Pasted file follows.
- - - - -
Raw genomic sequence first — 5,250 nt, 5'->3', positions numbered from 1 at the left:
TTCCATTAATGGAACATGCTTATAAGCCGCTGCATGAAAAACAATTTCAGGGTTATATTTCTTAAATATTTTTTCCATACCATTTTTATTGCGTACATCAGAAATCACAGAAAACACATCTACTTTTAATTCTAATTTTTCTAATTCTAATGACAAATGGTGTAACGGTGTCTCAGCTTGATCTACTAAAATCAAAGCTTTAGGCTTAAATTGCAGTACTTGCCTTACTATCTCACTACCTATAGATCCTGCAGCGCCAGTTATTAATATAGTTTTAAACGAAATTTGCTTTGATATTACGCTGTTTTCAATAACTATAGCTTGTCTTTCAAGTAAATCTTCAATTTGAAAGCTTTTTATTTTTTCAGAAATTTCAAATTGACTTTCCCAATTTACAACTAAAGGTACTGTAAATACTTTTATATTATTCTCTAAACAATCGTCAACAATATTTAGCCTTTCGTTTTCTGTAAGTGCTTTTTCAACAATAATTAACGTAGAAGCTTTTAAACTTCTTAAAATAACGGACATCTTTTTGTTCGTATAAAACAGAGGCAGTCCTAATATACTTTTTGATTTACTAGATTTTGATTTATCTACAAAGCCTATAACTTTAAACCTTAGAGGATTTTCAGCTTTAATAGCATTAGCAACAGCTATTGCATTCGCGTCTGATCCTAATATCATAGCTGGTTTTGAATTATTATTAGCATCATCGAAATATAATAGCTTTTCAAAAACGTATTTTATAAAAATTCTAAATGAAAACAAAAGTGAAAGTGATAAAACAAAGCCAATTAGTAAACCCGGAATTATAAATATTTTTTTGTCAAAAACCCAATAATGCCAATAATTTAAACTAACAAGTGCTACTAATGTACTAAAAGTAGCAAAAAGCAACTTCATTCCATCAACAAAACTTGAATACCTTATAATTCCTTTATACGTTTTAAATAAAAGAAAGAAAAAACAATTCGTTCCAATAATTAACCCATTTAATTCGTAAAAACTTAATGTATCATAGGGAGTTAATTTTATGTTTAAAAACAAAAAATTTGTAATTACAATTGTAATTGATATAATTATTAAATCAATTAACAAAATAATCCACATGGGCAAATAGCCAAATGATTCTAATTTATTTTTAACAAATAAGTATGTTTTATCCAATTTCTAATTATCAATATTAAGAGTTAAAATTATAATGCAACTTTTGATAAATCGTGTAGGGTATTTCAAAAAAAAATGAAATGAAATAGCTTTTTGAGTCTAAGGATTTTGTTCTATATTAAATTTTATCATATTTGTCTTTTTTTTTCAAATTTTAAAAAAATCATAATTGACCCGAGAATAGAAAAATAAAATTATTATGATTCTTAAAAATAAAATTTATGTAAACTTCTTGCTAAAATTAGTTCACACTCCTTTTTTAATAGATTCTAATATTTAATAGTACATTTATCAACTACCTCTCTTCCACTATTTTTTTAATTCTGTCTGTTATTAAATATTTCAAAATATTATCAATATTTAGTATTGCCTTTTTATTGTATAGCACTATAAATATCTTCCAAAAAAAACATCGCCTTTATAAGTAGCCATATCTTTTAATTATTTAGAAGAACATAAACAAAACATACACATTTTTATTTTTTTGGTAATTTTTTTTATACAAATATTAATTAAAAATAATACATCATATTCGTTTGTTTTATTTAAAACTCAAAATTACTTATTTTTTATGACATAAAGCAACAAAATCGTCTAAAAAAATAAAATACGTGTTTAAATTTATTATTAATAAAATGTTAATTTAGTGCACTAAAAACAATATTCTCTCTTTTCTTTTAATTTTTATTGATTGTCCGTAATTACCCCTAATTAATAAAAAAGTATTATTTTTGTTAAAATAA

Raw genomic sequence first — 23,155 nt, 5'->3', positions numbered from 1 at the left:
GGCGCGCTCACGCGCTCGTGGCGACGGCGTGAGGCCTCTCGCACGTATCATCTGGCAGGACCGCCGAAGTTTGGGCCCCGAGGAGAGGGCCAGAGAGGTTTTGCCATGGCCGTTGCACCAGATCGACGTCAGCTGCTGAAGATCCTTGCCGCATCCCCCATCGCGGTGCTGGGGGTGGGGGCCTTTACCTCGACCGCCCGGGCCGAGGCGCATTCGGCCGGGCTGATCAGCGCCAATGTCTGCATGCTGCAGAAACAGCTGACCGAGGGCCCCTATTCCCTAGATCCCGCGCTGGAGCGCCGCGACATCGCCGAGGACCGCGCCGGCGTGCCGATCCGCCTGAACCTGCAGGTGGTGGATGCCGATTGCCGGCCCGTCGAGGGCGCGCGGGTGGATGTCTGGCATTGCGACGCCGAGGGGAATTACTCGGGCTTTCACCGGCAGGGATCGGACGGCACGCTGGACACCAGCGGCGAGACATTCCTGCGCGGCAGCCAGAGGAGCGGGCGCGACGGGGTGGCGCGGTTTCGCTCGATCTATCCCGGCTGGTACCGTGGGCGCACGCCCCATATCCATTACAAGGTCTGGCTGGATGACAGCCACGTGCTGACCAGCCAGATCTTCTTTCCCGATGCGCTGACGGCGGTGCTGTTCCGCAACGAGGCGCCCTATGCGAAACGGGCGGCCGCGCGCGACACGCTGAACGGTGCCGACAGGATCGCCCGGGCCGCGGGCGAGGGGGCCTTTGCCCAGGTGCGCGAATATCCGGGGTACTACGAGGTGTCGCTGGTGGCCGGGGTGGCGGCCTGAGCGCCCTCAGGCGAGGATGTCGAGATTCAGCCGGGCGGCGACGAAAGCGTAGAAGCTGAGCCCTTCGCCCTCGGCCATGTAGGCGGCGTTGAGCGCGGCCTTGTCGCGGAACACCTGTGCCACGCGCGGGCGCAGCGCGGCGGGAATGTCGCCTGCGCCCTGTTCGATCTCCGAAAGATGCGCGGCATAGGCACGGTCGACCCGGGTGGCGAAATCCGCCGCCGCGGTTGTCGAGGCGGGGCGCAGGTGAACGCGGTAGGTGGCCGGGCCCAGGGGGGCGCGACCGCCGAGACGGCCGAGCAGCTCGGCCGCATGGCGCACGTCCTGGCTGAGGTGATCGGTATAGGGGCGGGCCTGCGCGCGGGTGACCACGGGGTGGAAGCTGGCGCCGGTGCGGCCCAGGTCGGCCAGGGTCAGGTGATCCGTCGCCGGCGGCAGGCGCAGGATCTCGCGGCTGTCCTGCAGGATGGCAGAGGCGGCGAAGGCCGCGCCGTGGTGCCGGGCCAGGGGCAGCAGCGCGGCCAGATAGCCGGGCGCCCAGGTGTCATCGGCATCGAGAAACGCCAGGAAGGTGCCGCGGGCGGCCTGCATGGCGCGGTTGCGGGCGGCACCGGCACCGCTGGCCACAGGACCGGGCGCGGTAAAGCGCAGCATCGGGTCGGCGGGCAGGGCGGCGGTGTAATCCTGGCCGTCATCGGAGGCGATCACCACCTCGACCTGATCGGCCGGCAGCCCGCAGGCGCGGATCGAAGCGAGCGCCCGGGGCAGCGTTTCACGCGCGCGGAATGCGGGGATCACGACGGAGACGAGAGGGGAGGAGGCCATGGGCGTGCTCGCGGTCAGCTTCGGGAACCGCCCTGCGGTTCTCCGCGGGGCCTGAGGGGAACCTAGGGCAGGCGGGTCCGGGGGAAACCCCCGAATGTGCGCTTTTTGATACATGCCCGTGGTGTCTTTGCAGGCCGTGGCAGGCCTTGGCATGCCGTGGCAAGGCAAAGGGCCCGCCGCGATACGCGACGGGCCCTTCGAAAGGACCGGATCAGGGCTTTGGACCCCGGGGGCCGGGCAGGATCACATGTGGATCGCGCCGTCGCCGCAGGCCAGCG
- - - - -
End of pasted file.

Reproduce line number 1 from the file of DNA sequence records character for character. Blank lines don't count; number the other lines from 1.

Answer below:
Raw genomic sequence first — 5,250 nt, 5'->3', positions numbered from 1 at the left: